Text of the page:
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New Mexico’s Unusual Demographics Shape Campaigns’ Strategies

In this first spotlight segment on New Mexico, the NewsHour examines election issues in the Land of Enchantment as the race between Sens. John McCain and Barack Obama nears its end. Political analysts discuss local campaign tactics.

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    For more on what's driving voters here, we are joined by Christine Sierra. She's a professor of political science at the University of New Mexico.

    And Joe Monahan, he's author of the nonpartisan political blog "New Mexico Politics with Joe Monahan."

    Thank you both for being with us.

    And, Joe Monahan, I'm going to start with you. You just heard Ray Suarez's report. Where do you think New Mexico's almost, what is it, 1.2 million registered voters are today?

  • JOE MONAHAN, Political Blogger:

    Well, this is a great bellwether state. We usually pick the winner. It looks like it's trending Obama's way. The economic situation, as we all know, has drastically changed the picture of this election nationally. And that, of course, includes New Mexico.

    Maybe what terrorism was to the 2004 election, the big issue, that's what economic security is to the 2008 election. And it's being felt across America and across New Mexico.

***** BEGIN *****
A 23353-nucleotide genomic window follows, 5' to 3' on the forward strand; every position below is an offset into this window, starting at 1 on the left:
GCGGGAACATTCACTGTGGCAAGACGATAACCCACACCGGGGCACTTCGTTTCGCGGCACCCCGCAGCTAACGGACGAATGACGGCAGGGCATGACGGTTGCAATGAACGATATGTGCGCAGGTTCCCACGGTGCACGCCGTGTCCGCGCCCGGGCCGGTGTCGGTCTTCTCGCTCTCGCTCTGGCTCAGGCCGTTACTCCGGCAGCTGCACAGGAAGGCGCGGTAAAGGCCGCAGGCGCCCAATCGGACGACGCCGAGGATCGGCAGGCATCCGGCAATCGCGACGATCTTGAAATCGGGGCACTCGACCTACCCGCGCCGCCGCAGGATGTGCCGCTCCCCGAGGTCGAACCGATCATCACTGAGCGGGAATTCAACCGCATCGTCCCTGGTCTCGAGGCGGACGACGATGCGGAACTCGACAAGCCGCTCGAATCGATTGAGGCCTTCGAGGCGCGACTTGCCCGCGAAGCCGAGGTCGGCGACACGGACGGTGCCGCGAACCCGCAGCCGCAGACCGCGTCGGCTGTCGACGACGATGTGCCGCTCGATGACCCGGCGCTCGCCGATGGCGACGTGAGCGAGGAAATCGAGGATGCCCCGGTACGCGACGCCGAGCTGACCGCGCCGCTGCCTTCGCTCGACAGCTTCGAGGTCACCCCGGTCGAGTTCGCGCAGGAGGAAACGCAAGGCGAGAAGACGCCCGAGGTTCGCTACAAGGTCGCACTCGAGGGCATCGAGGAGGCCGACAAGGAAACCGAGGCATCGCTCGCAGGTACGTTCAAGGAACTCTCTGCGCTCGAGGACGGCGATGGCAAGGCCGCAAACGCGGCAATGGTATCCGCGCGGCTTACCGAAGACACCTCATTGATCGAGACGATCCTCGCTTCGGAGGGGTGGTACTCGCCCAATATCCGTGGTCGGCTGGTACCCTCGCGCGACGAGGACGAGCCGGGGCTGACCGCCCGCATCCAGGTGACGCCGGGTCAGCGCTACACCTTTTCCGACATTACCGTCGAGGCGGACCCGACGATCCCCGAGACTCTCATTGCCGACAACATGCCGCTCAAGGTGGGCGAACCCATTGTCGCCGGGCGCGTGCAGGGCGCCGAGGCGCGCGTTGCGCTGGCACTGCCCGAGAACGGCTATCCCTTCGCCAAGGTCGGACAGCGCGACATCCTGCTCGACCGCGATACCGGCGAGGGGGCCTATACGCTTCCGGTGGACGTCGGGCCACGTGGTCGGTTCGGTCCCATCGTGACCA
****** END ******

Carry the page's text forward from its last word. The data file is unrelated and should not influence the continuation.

Maybe the economic bump, Judy, not quite as intense because of the big government base, as Ray pointed out in his setup piece, but definitely this is the pall, the shadow over this election, and it is helping Obama.


    Christine Sierra, what would you add to that? Where do you see the race right now?

    CHRISTINE SIERRA, University of New Mexico: Well, it's still competitive. Obama is running about 4 or 5 points ahead of McCain, but there's still some undecided voters out there.

    I would second what Joe was saying about the economy. And I would say that the — the economic meltdown and people concerned about that is also filtering down to some very competitive open races and seats for the congressional candidates.

    And so one surprising thing is that, in conservative Congressional District 2, which is down south in our state, the Democratic candidate is running just a little bit ahead of the Republican candidate.

    I think that also is a reflection of just the general climate of the times and people's concerns.